The restaurant was situated in the middle of a strip-mall parking lot lit by security lights. My dad followed me down the sidewalk. Then the shouting ended. I chanced a look back. He was walking off toward his car, muttering. Why had I thought things could be any different between us? Dumb.
I heard him drive off. There was nothing to do now but go home to my empty apartment. I started walking again. Maybe my dad was right. Maybe I was just a loser.
“Wait!” someone called. I didn’t know if the voice was directed at me, so I kept on. “Wait!” This time it was multiple voices. I turned to see two girls and a guy coming toward me. They looked to be about my age. “Hey, you all right?” one of the girls asked. “We saw you leave the restaurant, and that man following you and yelling. Your dad, right?” I nodded.
“Want to tell us about it?” the boy asked. His voice was soft, kind. I stayed quiet. “It’s okay if you don’t want to talk,” the second girl said. She was pretty and had a warm smile. I started to thank them, totally intending to move on. All at once everything came out, all my troubles and fears. “I’ve got nobody,” I said. “What am I going to do? I’m so alone.”
“You’re not alone,” the second girl said. What did she mean?
“We go to school near here, a Christian college,” she said. “We just took a break from studying to get some pie and coffee.”
“Actually, we don’t normally come here,” the guy added. “It’s a little far. Then we saw you in the restaurant and thought you might need a shoulder to cry on. I hope you don’t think we’re sticking our noses into your business.” I shook my head and sniffled. The sodium lights of the parking lot made us all look a little greenish, but inside I felt warm and cared for.
“Here, wait a second,” the first girl said. She ran back to their car and returned with a leather-bound Bible. They took turns writing their names and phone numbers on the inside cover. “Take this and remember—God never betrays you. He loves you and so do we.”
“Let’s pray,” the other girl said. We all held hands. Their grips were firm and reassuring. I felt myself relax. A calmness such as I had never known came over me.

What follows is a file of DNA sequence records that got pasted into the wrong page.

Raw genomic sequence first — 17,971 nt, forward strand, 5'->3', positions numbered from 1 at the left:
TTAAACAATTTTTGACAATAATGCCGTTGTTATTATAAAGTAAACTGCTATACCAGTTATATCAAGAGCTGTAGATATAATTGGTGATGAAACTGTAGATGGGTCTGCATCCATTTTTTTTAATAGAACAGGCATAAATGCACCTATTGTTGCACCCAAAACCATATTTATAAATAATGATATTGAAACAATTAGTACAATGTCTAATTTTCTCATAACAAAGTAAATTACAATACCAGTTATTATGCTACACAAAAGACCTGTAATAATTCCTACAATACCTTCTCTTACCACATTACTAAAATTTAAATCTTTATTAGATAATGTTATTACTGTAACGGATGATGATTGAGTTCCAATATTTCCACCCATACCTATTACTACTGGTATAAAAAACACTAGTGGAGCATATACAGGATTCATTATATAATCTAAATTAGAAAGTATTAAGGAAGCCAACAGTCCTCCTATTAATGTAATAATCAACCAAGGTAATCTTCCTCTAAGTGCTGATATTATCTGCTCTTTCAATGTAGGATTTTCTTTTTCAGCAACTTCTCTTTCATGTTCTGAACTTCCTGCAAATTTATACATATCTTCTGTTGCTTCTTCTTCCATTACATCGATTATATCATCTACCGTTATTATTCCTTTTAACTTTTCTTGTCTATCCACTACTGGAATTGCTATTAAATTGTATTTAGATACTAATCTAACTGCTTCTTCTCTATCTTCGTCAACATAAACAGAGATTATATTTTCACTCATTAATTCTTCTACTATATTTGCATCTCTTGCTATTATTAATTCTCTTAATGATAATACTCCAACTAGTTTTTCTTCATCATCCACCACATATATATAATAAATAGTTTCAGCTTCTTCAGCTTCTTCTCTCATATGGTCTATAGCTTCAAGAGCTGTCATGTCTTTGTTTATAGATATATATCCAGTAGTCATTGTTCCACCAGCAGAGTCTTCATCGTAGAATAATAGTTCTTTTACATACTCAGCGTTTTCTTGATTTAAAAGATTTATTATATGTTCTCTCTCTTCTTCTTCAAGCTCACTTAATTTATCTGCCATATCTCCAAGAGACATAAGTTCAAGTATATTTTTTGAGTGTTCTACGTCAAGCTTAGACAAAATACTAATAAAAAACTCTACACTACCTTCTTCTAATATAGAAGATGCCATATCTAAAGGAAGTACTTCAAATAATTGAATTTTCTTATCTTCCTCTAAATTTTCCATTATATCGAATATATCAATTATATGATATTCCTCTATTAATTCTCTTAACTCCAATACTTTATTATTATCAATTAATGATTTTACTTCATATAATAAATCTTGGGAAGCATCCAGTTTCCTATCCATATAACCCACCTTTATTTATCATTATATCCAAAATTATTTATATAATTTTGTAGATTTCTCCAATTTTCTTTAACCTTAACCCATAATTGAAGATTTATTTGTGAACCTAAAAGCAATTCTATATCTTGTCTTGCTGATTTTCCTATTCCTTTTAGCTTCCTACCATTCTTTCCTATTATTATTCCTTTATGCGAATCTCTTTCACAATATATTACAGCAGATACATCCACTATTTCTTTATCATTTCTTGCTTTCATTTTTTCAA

“Lord, thank you for bringing us here to help this girl. Please let her know that there is always hope and that she is never alone.”
These good strangers, so different from the people in my life. “You’re so kind,” I said, wiping my eyes. We all hugged, right there in the parking lot, traffic roaring by on the highway. They offered to give me a lift home, but I told them I needed some time to myself. I started walking, slowly. An empty apartment waited for me, and a mess of a situation to handle, but somehow I knew for certain that I wouldn’t have to go through it all alone.
Over time, my dad and I worked on improving our relationship. We both had to give a little. I never saw the three students again, but I read that Bible cover to cover. My boyfriend got help for his addiction, and after a couple of years apart we got back together and eventually married. Now we’re the happy parents of a one-year-old boy. Of course, there are still times when I feel life has turned on me. But I always remember that moment in the strip-mall parking lot, the three strangers and the incredible calmness that washed over me. I know that the Lord is always there for me when and where I need him the most.
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In 2001, I was diagnosed with breast cancer. I wasn’t a good candidate for chemo. I took tamoxifen instead and gave my trouble to God—just as Dr. Peale suggested in his book, "Thought Conditioners". Since then I’ve remained cancer free. -Guideposts Magazine reader